I mean, it’s not a broadcast medium. It’s like hanging out at a coffee shop or being at a party. If everybody there wants to talk to you about stuff, it’s not as much fun.

      It’s actually kind of funny that it was my visibility and prominence within the Second Life community that helped me rise out of poverty, but now that I’m out the same thing makes it really difficult to go back in.

      Are there any other virtual worlds that you’ve tried that you like?

      Not really. I used Active Worlds, which from about 1995 to 2000 was the equivalent of Second Life—nowhere near as popular, nowhere near as advanced. But, no, I think Second Life continues to be the dominant player for a good reason.

      What kind of a future do you think Second Life has?

      That’s a really interesting question, because for a long time I think that people had predicted that, as soon as Google decided to do a virtual world, that would be it. But then they did—they did Google Lively—and it turned out that that wasn’t in any way what people wanted.

      I think that the future of Second Life is actually fairly bright. If you’d asked me several years ago what I had thought, I would have said, “No, it’s probably going to be around for a while, and they’re going to run out of money.” But they’re profitable, they’re expanding still, and their user base is still growing.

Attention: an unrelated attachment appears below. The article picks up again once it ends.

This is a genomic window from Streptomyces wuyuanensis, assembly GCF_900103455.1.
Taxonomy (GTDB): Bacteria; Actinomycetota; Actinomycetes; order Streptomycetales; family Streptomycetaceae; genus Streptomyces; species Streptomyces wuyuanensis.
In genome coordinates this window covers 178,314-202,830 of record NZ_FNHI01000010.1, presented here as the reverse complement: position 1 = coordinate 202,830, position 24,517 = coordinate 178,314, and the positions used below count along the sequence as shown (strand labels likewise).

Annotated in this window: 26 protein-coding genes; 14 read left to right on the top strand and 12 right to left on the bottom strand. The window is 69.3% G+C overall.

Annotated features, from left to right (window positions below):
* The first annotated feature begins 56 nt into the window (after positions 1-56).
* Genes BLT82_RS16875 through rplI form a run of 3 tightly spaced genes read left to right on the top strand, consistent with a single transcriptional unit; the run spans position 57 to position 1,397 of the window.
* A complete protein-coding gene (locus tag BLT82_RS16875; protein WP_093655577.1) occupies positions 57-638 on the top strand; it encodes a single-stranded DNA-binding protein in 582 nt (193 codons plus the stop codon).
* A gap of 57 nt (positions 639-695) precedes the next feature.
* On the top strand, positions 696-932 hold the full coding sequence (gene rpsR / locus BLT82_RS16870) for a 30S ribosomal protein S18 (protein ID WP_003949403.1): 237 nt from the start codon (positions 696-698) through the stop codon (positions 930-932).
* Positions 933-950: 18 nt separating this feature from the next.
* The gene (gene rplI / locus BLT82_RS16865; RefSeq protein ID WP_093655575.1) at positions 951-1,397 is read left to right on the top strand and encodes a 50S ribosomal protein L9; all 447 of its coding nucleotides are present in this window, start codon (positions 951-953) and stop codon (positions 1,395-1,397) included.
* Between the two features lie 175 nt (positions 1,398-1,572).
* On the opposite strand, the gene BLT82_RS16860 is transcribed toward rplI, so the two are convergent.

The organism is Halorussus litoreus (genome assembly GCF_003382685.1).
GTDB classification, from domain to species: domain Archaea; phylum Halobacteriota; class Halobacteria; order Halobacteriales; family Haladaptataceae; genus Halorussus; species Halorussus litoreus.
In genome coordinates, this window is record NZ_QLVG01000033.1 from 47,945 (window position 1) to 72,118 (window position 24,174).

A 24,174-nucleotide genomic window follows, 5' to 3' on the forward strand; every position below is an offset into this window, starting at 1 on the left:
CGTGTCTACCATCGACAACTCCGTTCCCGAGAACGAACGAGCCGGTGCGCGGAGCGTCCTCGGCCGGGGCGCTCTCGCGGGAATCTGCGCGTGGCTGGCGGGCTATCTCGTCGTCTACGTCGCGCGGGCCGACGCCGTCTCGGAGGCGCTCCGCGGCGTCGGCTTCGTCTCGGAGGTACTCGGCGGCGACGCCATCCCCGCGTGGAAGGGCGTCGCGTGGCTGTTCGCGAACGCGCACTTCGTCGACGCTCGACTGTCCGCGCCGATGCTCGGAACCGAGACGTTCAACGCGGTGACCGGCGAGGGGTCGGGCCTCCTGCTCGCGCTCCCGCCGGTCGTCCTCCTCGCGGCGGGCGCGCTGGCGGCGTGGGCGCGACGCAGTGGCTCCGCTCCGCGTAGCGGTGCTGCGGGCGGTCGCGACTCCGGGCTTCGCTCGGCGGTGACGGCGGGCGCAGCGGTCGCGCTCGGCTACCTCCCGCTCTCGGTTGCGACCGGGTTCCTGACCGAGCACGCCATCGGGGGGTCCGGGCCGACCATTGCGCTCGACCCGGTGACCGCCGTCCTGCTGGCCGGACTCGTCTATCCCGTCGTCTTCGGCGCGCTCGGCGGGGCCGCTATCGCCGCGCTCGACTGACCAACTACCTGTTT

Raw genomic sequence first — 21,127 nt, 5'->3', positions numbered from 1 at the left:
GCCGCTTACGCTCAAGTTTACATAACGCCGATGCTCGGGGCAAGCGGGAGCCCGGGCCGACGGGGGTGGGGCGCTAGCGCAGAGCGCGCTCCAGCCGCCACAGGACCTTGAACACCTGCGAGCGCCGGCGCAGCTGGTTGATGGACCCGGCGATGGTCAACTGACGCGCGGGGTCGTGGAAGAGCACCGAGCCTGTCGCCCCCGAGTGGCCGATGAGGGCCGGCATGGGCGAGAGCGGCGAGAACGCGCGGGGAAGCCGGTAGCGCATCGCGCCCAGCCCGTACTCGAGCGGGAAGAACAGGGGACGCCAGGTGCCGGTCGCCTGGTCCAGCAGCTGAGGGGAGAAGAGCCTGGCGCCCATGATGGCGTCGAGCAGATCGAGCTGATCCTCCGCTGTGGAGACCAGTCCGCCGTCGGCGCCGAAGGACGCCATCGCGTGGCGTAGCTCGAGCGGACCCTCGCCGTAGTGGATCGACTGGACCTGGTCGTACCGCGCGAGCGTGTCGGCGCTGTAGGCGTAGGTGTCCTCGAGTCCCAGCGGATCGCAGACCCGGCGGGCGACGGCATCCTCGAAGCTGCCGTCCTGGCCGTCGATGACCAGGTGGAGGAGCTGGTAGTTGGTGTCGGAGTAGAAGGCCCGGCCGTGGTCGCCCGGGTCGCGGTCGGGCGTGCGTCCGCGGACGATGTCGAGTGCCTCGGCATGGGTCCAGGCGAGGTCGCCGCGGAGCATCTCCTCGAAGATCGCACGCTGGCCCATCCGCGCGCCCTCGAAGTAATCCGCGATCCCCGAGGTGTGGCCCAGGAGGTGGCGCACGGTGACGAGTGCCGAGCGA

There aren’t as many stories in the media any longer—the whole “New York Times has a presence in Second Life” or “Wow, American Apparel has a store in Second Life.” But it’s just the same way that you read in the paper, the past year or so, “Wow, Ashton Kutcher’s on Twitter.”

      It’s just buzz, and it doesn’t actually correlate to any growth or anything else. Eventually, the media gets tired of those kinds of stories but brings up the important ones.

      What do you like to blog about?

      I mostly tell people that I blog about things that I hate—that my blog’s a soapbox for me to complain. But, honestly, it’s just a platform for me to talk about little anecdotes that happen in my life. It’s pretty cathartic that way, and, you know, I try to make it entertaining.

      How did you manage to survive doing Blogathon—blogging for 24 hours?

      As it turns out, I can’t actually stay up for 24 hours. That was significantly harder than I thought it was going to be. I mean, I know that even staying up that late is pretty difficult, but when you’re hammering out that much text—I’m not actually sure how much I wrote—it’s a lot of work.

      Fortunately, we did get a lot of donations for the Canadian Cancer Society. I’m not actually sure how much money I helped raise. But my contact there indicated that the amount donated was definitely greater than the $150 that people actually told me they donated.

      I know that many bloggers raised $1,000 or more, and I didn’t come close to that. But I thought it was fun, had a good time, and we were able to help raise some money.

      Every Friday, Geek Speak catches up with someone in Vancouver’s technology sector, video-game industry, or social-media scene. Who should we interview next? Tell Stephen Hui on Twitter at




      Aug 6, 2009 at 5:02pm

      Folks using Second Life could really consider getting a first life.